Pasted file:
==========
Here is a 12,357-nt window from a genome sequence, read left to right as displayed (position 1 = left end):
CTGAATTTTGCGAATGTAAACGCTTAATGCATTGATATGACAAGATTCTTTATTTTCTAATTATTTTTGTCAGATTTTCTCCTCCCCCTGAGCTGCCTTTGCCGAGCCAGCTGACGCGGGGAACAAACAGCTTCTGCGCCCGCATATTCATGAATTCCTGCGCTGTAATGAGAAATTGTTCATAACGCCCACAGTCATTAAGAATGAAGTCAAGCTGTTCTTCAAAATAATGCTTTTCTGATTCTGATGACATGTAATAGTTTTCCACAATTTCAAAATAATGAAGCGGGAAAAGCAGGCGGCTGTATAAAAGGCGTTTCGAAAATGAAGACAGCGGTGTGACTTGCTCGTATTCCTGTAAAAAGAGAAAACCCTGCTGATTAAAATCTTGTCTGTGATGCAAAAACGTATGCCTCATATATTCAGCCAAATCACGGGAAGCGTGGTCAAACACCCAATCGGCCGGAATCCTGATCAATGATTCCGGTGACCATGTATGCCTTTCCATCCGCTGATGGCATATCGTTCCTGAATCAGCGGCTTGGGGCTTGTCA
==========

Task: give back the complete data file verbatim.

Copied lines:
Here is a 12,357-nt window from a genome sequence, read left to right as displayed (position 1 = left end):
CTGAATTTTGCGAATGTAAACGCTTAATGCATTGATATGACAAGATTCTTTATTTTCTAATTATTTTTGTCAGATTTTCTCCTCCCCCTGAGCTGCCTTTGCCGAGCCAGCTGACGCGGGGAACAAACAGCTTCTGCGCCCGCATATTCATGAATTCCTGCGCTGTAATGAGAAATTGTTCATAACGCCCACAGTCATTAAGAATGAAGTCAAGCTGTTCTTCAAAATAATGCTTTTCTGATTCTGATGACATGTAATAGTTTTCCACAATTTCAAAATAATGAAGCGGGAAAAGCAGGCGGCTGTATAAAAGGCGTTTCGAAAATGAAGACAGCGGTGTGACTTGCTCGTATTCCTGTAAAAAGAGAAAACCCTGCTGATTAAAATCTTGTCTGTGATGCAAAAACGTATGCCTCATATATTCAGCCAAATCACGGGAAGCGTGGTCAAACACCCAATCGGCCGGAATCCTGATCAATGATTCCGGTGACCATGTATGCCTTTCCATCCGCTGATGGCATATCGTTCCTGAATCAGCGGCTTGGGGCTTGTCA